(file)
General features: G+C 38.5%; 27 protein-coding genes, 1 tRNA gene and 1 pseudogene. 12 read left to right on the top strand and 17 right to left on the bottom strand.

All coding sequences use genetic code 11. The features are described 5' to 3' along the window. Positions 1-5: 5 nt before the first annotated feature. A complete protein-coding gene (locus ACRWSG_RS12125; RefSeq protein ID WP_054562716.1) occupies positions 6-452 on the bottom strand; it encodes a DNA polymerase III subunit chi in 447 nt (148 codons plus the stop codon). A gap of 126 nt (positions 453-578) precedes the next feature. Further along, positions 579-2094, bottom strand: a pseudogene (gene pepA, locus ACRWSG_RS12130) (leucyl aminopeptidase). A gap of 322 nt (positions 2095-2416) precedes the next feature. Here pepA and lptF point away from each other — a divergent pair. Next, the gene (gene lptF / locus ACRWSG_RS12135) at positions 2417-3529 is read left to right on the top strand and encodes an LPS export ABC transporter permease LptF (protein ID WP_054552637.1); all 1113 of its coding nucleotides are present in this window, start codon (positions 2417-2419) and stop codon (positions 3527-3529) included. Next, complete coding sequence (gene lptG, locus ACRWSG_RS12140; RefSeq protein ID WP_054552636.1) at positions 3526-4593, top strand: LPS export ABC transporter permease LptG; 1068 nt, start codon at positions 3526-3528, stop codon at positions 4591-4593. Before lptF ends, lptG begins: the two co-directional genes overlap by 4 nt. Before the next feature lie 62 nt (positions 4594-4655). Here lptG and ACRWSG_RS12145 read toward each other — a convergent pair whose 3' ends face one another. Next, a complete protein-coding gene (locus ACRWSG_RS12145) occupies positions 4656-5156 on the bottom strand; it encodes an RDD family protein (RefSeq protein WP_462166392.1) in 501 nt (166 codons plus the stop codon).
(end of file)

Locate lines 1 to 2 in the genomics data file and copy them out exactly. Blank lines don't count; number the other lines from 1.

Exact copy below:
General features: G+C 38.5%; 27 protein-coding genes, 1 tRNA gene and 1 pseudogene. 12 read left to right on the top strand and 17 right to left on the bottom strand.

All coding sequences use genetic code 11. The features are described 5' to 3' along the window. Positions 1-5: 5 nt before the first annotated feature. A complete protein-coding gene (locus ACRWSG_RS12125; RefSeq protein ID WP_054562716.1) occupies positions 6-452 on the bottom strand; it encodes a DNA polymerase III subunit chi in 447 nt (148 codons plus the stop codon). A gap of 126 nt (positions 453-578) precedes the next feature. Further along, positions 579-2094, bottom strand: a pseudogene (gene pepA, locus ACRWSG_RS12130) (leucyl aminopeptidase). A gap of 322 nt (positions 2095-2416) precedes the next feature. Here pepA and lptF point away from each other — a divergent pair. Next, the gene (gene lptF / locus ACRWSG_RS12135) at positions 2417-3529 is read left to right on the top strand and encodes an LPS export ABC transporter permease LptF (protein ID WP_054552637.1); all 1113 of its coding nucleotides are present in this window, start codon (positions 2417-2419) and stop codon (positions 3527-3529) included. Next, complete coding sequence (gene lptG, locus ACRWSG_RS12140; RefSeq protein ID WP_054552636.1) at positions 3526-4593, top strand: LPS export ABC transporter permease LptG; 1068 nt, start codon at positions 3526-3528, stop codon at positions 4591-4593. Before lptF ends, lptG begins: the two co-directional genes overlap by 4 nt. Before the next feature lie 62 nt (positions 4594-4655). Here lptG and ACRWSG_RS12145 read toward each other — a convergent pair whose 3' ends face one another. Next, a complete protein-coding gene (locus ACRWSG_RS12145) occupies positions 4656-5156 on the bottom strand; it encodes an RDD family protein (RefSeq protein WP_462166392.1) in 501 nt (166 codons plus the stop codon).